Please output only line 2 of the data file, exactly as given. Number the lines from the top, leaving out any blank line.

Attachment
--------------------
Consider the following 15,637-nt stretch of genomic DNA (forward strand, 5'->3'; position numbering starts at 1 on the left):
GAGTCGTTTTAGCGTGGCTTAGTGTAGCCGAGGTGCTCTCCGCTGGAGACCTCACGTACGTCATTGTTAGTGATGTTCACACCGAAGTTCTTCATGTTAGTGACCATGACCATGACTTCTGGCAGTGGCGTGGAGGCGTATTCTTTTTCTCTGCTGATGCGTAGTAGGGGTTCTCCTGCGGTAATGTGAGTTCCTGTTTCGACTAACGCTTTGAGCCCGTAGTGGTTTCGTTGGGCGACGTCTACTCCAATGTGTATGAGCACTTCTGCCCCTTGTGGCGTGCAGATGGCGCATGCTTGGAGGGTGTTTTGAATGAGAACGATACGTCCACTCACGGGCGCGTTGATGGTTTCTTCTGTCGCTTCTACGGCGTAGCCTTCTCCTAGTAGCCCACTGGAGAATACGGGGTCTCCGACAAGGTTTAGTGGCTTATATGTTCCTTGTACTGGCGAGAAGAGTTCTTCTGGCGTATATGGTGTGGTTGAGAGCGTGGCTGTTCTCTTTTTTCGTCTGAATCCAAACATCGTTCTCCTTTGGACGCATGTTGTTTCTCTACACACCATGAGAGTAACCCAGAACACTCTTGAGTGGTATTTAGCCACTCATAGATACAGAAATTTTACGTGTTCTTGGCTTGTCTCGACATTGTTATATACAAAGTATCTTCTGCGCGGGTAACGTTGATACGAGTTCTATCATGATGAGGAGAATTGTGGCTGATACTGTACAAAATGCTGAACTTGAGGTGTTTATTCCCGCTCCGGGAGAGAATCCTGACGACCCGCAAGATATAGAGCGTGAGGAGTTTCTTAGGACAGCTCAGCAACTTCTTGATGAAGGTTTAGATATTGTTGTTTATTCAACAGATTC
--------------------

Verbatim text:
GAGTCGTTTTAGCGTGGCTTAGTGTAGCCGAGGTGCTCTCCGCTGGAGACCTCACGTACGTCATTGTTAGTGATGTTCACACCGAAGTTCTTCATGTTAGTGACCATGACCATGACTTCTGGCAGTGGCGTGGAGGCGTATTCTTTTTCTCTGCTGATGCGTAGTAGGGGTTCTCCTGCGGTAATGTGAGTTCCTGTTTCGACTAACGCTTTGAGCCCGTAGTGGTTTCGTTGGGCGACGTCTACTCCAATGTGTATGAGCACTTCTGCCCCTTGTGGCGTGCAGATGGCGCATGCTTGGAGGGTGTTTTGAATGAGAACGATACGTCCACTCACGGGCGCGTTGATGGTTTCTTCTGTCGCTTCTACGGCGTAGCCTTCTCCTAGTAGCCCACTGGAGAATACGGGGTCTCCGACAAGGTTTAGTGGCTTATATGTTCCTTGTACTGGCGAGAAGAGTTCTTCTGGCGTATATGGTGTGGTTGAGAGCGTGGCTGTTCTCTTTTTTCGTCTGAATCCAAACATCGTTCTCCTTTGGACGCATGTTGTTTCTCTACACACCATGAGAGTAACCCAGAACACTCTTGAGTGGTATTTAGCCACTCATAGATACAGAAATTTTACGTGTTCTTGGCTTGTCTCGACATTGTTATATACAAAGTATCTTCTGCGCGGGTAACGTTGATACGAGTTCTATCATGATGAGGAGAATTGTGGCTGATACTGTACAAAATGCTGAACTTGAGGTGTTTATTCCCGCTCCGGGAGAGAATCCTGACGACCCGCAAGATATAGAGCGTGAGGAGTTTCTTAGGACAGCTCAGCAACTTCTTGATGAAGGTTTAGATATTGTTGTTTATTCAACAGATTC